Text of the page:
The costs per patient per month associated with novel CD-targeting therapies for relapsed or refractory B-cell precursor acute lymphoblastic leukemia (ALL) were much higher compared with other agents, according to real-world retrospective data presented at the EHA 2022 Hybrid Congress.

Additionally, less than 15% of Medicare patients with relapsed/refractory ALL received any anticancer drug treatment at all, according to Alexander Russell-Smith, of Pfizer R&D UK Ltd in the United Kingdom, who presented a retrospective study that compared characteristics, health care utilization, and costs associated with inotuzumab ozogamicin, blinatumomab, or other agents in patients with relapsed/refractory ALL.

Using Medicare enrollment and claims, the researchers looked at data from 2306 patients who initiated an ALL treatment from January 2017 to June 2019 (1329 qualified for inclusion in the study). Of the less than 15% of Medicare beneficiaries with relapsed/refractory ALL who received anticancer drug treatment, 20% received a novel CD-targeting therapy (4% received inotuzumab ozogamicin and 16% received blinatumomab).


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The mean age for patients who received the novel therapies was 62 years, and the mean age for patients who received other agents was 66 years.

Patients treated with inotuzumab ozogamicin had a higher prevalence of congestive heart disease (35%), pulmonary disease (31%), and renal disease (38%) compared with patients who received blinatumomab (19%, 25%, and 19%, respectively) or other agents (23%, 30%, 21%; respectively).

Patients treated with inotuzumab ozogamicin also had greater hospital and emergency department utilization. However, prevalence of diabetes was lower for inotuzumab compared with blinatumomab and other agents.

The duration of follow-up for each group varied. Inotuzumab had a follow-up duration of 8.0 months, blinatumomab was 12.8 months, and other agents were 17.8 months. During this follow-up time, a larger proportion of patients receiving blinatumomab were hospitalized (98.1%), compared with inotuzumab ozogamicin (85.5%) or other agents (79%).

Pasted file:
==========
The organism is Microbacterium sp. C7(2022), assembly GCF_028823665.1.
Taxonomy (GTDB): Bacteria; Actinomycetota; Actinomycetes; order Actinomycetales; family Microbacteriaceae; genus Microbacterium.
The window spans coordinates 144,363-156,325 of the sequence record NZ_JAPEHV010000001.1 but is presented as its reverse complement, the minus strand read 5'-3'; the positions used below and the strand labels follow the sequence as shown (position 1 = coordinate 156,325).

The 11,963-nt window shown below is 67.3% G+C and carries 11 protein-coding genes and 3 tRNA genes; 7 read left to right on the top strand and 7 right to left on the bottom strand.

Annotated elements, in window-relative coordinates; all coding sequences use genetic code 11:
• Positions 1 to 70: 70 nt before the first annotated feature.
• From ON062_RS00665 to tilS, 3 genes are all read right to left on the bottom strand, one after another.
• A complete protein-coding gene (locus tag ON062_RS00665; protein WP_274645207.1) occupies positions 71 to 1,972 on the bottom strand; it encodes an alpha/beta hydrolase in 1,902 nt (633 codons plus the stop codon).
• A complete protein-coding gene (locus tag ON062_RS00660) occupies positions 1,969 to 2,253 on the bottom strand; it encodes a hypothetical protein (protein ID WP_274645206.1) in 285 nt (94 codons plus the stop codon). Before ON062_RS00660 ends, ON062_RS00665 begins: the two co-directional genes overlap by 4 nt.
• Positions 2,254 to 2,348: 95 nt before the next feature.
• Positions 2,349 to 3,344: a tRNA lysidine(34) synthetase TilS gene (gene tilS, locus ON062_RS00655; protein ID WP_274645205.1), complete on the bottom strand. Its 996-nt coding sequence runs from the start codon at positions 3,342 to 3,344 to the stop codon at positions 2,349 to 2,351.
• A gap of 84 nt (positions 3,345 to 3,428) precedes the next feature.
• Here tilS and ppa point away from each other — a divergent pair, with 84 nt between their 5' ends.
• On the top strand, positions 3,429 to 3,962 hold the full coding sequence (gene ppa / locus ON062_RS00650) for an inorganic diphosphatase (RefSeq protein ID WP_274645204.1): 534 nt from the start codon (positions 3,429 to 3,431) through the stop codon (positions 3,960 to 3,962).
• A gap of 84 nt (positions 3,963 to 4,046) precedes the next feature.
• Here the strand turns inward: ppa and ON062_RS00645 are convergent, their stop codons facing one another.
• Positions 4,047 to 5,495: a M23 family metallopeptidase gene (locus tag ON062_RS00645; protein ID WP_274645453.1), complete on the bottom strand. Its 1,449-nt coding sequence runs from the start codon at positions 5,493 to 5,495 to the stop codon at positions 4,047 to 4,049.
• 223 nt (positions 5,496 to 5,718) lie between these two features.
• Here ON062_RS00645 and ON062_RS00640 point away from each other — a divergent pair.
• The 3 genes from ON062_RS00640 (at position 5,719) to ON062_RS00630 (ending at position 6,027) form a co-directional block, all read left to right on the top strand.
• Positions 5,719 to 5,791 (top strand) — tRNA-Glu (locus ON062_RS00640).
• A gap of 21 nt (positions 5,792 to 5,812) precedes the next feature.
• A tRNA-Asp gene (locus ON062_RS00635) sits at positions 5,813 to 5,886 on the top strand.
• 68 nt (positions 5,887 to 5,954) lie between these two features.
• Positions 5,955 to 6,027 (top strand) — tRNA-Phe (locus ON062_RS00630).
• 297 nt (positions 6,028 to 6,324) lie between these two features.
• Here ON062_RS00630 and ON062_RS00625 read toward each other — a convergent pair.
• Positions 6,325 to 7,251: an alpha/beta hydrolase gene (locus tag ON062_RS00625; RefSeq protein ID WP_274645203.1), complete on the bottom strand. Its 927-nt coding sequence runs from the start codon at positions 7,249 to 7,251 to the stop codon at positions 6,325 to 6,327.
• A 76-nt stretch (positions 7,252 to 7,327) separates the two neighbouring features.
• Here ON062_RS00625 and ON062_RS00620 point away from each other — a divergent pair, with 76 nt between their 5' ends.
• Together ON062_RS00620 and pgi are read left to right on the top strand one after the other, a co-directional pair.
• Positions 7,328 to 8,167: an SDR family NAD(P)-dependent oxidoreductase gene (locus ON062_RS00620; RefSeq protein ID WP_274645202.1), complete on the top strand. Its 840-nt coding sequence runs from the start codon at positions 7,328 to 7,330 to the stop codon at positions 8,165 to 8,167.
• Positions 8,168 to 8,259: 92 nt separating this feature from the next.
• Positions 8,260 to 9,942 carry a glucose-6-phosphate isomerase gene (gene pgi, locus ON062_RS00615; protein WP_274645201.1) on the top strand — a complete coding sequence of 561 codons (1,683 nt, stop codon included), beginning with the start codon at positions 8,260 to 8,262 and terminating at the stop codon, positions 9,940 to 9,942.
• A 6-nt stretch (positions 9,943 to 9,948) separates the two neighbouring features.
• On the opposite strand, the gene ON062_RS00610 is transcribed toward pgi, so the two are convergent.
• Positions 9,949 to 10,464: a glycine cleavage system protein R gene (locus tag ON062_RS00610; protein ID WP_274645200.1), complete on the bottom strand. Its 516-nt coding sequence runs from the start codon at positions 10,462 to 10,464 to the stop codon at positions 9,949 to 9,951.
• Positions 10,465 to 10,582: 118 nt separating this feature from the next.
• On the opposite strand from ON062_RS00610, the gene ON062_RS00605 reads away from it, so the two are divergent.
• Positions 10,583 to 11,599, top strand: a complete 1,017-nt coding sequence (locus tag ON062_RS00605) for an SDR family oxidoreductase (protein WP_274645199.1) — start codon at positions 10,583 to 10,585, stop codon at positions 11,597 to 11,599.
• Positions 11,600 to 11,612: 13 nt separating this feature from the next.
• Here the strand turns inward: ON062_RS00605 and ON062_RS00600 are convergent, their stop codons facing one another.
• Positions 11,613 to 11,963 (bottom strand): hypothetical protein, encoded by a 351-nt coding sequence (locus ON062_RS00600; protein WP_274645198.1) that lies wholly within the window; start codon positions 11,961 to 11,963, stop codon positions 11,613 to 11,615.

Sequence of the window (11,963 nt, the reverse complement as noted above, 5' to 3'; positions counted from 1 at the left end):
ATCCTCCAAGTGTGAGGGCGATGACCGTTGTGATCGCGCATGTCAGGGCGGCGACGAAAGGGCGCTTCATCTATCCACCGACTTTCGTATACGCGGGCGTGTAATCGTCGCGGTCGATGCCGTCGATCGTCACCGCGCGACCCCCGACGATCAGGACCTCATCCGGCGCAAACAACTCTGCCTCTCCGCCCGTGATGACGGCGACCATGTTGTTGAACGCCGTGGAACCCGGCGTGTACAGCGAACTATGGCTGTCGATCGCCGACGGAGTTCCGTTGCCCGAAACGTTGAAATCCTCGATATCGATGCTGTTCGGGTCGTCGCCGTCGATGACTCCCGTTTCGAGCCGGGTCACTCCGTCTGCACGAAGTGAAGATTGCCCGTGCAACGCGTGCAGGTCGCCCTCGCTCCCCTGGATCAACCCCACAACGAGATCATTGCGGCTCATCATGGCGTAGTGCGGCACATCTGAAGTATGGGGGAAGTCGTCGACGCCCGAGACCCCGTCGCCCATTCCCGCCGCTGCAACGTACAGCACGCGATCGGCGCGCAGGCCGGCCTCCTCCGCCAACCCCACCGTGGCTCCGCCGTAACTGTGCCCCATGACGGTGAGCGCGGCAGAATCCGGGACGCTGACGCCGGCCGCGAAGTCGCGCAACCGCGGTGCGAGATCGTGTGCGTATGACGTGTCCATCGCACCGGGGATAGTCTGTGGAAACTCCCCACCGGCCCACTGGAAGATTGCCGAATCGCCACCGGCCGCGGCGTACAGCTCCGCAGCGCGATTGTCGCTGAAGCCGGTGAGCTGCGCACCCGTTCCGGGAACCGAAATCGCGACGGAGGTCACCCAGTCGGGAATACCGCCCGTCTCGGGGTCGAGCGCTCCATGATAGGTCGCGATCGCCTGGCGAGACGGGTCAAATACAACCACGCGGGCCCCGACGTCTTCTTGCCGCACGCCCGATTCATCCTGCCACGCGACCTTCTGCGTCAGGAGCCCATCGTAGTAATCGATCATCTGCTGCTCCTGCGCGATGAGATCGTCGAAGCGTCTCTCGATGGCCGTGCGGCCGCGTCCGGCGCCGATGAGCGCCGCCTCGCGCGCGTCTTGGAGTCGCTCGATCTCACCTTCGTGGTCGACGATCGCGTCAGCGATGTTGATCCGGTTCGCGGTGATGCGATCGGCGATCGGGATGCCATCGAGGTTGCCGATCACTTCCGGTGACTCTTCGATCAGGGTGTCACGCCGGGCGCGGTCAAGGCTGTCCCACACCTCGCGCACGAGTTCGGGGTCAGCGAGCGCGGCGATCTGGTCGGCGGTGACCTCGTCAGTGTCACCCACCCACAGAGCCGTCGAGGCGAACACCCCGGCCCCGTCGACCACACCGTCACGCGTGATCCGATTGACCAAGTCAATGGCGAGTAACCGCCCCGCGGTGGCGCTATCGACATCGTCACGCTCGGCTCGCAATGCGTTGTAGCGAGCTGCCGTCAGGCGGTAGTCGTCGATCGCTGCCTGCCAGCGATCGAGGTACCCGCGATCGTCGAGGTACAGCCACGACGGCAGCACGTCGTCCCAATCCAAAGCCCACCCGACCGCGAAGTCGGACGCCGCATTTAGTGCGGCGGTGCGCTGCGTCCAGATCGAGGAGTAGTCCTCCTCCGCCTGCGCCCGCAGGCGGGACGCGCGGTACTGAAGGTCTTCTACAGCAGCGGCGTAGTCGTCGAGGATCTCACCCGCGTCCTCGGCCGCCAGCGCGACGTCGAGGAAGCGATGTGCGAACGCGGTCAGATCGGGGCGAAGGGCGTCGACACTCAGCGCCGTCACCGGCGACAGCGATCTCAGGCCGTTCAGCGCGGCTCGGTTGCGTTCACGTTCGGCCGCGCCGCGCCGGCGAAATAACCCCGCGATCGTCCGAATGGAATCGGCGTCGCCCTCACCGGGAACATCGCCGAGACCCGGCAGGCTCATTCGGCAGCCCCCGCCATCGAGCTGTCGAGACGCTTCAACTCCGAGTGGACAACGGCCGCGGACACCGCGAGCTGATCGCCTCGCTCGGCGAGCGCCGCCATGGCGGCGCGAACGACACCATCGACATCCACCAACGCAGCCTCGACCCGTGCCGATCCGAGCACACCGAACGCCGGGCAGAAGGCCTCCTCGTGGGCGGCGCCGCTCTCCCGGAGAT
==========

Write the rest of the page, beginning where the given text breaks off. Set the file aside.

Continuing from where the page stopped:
Additionally, patients receiving blinatumomab had a higher per patient per month rate of all-cause hospital stays compared with the other 2 groups. The length of stay was 9.3 days for blinatumomab, 6.0 days for inotuzumab, and 3.9 days for other agents.

The mean total cost of care was $65,437 for blinatumomab, $55,995 for inotuzumab, and $17,520 for other agents. According to the researchers, these figures were primarily driven by costs of hospitalizations.

Compared with blinatumomab, costs for inotuzumab ozogamicin were 14% lower, and costs for other agents were 73% lower.

Disclosures: This research was supported by Pfizer.

Reference

Russel-Smith A, Shah R, Silverstein A, et al. Characteristics, healthcare utilization, and costs associated with inotuzumab ozogamicin, blinatumomab, or other agents for the treatment of relapsed/refractory acute lymphoblastic leukemia. Presented at EHA 2022; June 9-12, 2022. Abstract P1736.

This article originally appeared on Cancer Therapy Advisor